70% of us want to Kick the Bucket like Jack Duckworth

8 November 2010
Around 70% of us would prefer to die in our own homes just like Coronation Street stalwart Jack Duckworth according to research for the Dying Matters Coalition.

Eve Richardson, Chief Executive of NCPC and Dying Matters said:

“Jack Duckworth’s death is a great example to us all of how to plan for and make sure people can die in the way they would wish. After more than 30 years on the Street Jack Duckworth is a true hero to fans and the way he has faced his own death is fittingly inspirational. Like many of us, Jack initially tried to avoid talking about the fact he was dying but he came to realise that, without good communication, dying can be a lonely, stressful experience but that by being open about dying he could have the death he wanted, where he wanted.

“With the help of friends, Jack took control - whether that be through the frank discussions he’s had with friends and family, the ‘to do list’ he created and acted upon or his farewell party. His final poignant moments, dying in the chair that his wife died in, only happened because he was clear about his wishes and told the right people before it was too late.

“Coronation Street deserves praise for the sensitive way they have brought these issues to light. So let’s hope that the way Jack has confronted death helps stimulate conversations across Britain that ultimately means more of us get to die in the way we would wish for.”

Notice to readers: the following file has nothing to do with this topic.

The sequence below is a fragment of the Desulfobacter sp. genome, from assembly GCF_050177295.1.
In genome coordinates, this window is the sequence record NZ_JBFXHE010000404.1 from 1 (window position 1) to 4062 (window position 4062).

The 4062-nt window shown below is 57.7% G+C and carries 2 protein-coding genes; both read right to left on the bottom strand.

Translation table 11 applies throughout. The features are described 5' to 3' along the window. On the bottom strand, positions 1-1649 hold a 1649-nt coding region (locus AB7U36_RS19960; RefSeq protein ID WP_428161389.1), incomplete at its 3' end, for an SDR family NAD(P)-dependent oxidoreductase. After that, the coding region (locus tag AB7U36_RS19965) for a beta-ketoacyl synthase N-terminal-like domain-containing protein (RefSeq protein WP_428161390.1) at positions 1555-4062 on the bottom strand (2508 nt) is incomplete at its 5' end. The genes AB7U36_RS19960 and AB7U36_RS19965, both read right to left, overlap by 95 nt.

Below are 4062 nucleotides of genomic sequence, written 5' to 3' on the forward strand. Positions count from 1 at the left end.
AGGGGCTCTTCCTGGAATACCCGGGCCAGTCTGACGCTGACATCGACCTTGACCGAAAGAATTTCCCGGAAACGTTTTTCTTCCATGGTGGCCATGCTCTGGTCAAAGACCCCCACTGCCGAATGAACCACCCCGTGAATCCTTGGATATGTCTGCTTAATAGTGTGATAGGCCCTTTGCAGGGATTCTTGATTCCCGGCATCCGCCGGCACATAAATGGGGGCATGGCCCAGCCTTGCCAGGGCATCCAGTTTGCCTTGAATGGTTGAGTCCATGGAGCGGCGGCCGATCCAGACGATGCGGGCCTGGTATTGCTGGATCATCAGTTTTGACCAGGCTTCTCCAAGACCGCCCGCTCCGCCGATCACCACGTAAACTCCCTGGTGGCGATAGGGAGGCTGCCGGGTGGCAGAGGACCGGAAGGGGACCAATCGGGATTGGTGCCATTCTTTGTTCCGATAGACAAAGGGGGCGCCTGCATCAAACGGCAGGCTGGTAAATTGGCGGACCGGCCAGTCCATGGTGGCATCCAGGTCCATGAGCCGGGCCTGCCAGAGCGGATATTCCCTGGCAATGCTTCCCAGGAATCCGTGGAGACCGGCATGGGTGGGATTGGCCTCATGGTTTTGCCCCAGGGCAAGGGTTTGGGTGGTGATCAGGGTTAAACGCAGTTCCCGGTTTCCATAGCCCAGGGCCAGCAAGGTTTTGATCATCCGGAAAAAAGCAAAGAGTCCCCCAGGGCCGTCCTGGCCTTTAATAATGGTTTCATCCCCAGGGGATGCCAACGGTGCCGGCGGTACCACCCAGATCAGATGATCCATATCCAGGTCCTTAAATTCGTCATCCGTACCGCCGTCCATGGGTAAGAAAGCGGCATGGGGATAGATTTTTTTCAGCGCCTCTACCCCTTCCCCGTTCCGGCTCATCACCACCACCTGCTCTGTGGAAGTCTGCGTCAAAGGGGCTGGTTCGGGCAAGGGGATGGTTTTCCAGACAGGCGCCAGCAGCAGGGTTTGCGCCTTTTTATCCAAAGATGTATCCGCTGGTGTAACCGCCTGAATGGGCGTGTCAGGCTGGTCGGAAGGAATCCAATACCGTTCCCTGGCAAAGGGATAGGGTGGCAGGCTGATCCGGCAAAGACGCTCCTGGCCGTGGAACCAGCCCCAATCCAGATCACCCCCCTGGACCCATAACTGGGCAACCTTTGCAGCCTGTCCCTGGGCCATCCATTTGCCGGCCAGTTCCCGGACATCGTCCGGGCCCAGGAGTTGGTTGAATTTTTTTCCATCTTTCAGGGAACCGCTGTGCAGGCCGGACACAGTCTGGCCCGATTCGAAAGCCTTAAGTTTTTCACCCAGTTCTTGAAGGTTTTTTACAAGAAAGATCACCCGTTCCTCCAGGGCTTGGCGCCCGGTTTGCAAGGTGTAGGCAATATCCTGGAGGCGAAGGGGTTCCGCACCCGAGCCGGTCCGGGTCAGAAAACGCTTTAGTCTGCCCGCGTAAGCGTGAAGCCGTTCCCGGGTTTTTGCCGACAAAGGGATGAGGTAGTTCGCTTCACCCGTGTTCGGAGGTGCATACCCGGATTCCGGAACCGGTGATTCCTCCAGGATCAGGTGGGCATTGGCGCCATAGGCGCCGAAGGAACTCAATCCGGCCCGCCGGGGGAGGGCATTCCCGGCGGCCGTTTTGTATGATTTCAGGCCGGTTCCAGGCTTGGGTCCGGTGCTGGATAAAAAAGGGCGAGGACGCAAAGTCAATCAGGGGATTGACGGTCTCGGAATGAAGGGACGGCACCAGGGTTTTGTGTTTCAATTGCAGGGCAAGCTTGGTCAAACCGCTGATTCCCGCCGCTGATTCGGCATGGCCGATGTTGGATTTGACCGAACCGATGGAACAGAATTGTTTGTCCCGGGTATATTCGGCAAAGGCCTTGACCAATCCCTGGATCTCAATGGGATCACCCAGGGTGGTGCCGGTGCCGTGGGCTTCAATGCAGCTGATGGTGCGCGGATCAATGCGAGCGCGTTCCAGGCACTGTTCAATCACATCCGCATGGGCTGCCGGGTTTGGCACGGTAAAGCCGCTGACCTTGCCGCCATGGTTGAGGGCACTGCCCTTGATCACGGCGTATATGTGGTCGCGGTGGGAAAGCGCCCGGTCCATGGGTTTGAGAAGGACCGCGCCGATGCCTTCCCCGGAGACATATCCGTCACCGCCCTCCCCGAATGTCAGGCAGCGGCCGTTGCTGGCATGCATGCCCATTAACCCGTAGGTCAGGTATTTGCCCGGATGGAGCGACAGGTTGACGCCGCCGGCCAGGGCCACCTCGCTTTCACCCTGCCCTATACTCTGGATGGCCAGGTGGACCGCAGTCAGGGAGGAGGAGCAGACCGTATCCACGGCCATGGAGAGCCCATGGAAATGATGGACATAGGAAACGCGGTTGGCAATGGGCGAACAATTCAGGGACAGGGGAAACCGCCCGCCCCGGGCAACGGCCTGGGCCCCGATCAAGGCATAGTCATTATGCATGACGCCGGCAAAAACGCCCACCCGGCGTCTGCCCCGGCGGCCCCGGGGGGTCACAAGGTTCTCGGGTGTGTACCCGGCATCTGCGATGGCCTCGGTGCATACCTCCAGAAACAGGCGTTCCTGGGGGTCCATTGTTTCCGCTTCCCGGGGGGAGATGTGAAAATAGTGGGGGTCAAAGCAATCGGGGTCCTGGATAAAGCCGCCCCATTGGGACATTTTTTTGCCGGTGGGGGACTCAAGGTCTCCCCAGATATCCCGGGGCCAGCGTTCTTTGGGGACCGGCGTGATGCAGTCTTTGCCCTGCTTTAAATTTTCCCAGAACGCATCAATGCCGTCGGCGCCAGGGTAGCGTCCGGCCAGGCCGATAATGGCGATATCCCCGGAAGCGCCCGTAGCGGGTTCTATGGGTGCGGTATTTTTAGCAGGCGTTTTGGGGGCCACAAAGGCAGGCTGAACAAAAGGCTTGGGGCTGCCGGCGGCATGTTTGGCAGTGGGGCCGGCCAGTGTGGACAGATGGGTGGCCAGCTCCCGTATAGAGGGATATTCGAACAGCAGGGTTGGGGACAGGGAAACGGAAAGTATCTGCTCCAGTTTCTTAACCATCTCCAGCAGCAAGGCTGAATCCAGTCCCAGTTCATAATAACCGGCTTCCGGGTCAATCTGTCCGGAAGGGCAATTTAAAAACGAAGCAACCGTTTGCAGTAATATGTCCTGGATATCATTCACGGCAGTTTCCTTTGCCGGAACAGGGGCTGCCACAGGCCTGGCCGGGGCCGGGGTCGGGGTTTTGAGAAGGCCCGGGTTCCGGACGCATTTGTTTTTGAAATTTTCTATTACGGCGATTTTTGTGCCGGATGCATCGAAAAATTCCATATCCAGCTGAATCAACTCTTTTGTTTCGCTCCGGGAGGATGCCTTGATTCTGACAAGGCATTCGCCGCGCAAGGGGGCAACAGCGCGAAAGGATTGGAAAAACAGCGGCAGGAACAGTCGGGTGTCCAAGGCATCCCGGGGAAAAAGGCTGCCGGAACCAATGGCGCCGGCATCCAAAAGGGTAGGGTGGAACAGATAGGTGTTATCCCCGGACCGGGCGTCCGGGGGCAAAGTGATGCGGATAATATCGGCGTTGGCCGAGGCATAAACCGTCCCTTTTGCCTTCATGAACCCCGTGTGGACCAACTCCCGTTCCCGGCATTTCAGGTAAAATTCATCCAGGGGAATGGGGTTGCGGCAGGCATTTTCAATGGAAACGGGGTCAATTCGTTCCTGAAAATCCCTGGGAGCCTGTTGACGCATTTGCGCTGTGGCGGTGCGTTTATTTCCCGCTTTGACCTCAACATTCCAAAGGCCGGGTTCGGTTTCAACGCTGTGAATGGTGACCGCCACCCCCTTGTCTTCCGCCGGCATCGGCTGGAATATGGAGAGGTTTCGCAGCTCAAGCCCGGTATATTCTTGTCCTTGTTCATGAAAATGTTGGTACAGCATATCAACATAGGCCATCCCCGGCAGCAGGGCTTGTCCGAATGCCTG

Despite the fact most of us want to die at home over 60% of people in the UK die in a hospital bed. Dying Matters research shows that only 25% of men (29% of men and women) have told anyone about even basic details such as their funeral arrangements so Jack Duckworth’s ‘to do list’; his farewell party and his clear wishes over where he wanted to die are three practical steps most of us could learn from to help us take control of our own deaths. 

Ends

Notes to Editors

  1. The ‘around 70%’ figure (68%) and the 25% of men (29% of men and women) not talking about their funeral arrangements come from a NATCEN survey of 1,375 people in home interviews across all regions of England, Scotland and Wales were undertaken based on a representative sample of the population between July and September 2009.
  2. 60% of people die in a hospital bed according to the current Department of Health End of Life Care strategy 2008.
  3. The Dying Matters Coalition (www.dyingmatters.org) has been established to help transform public attitudes towards dying, death and bereavement in England. The Dying Matters Coalition, which has over 12,000 members, believes that promoting greater openness and communication are the first steps towards helping people exercise greater choice at end of life. To find out more about what Dying Matters is doing to promote greater openness around dying, death and bereavement, visit: www.dyingmatters.org.

The comments in this release represent the views of the Dying Matters Coalition and do not necessarily reflect the views of member organisations.

For media enquiries about Dying Matters please contact. For press enquiries please contact Matt or Kate in the DMC Media Team - 020 7618 9102

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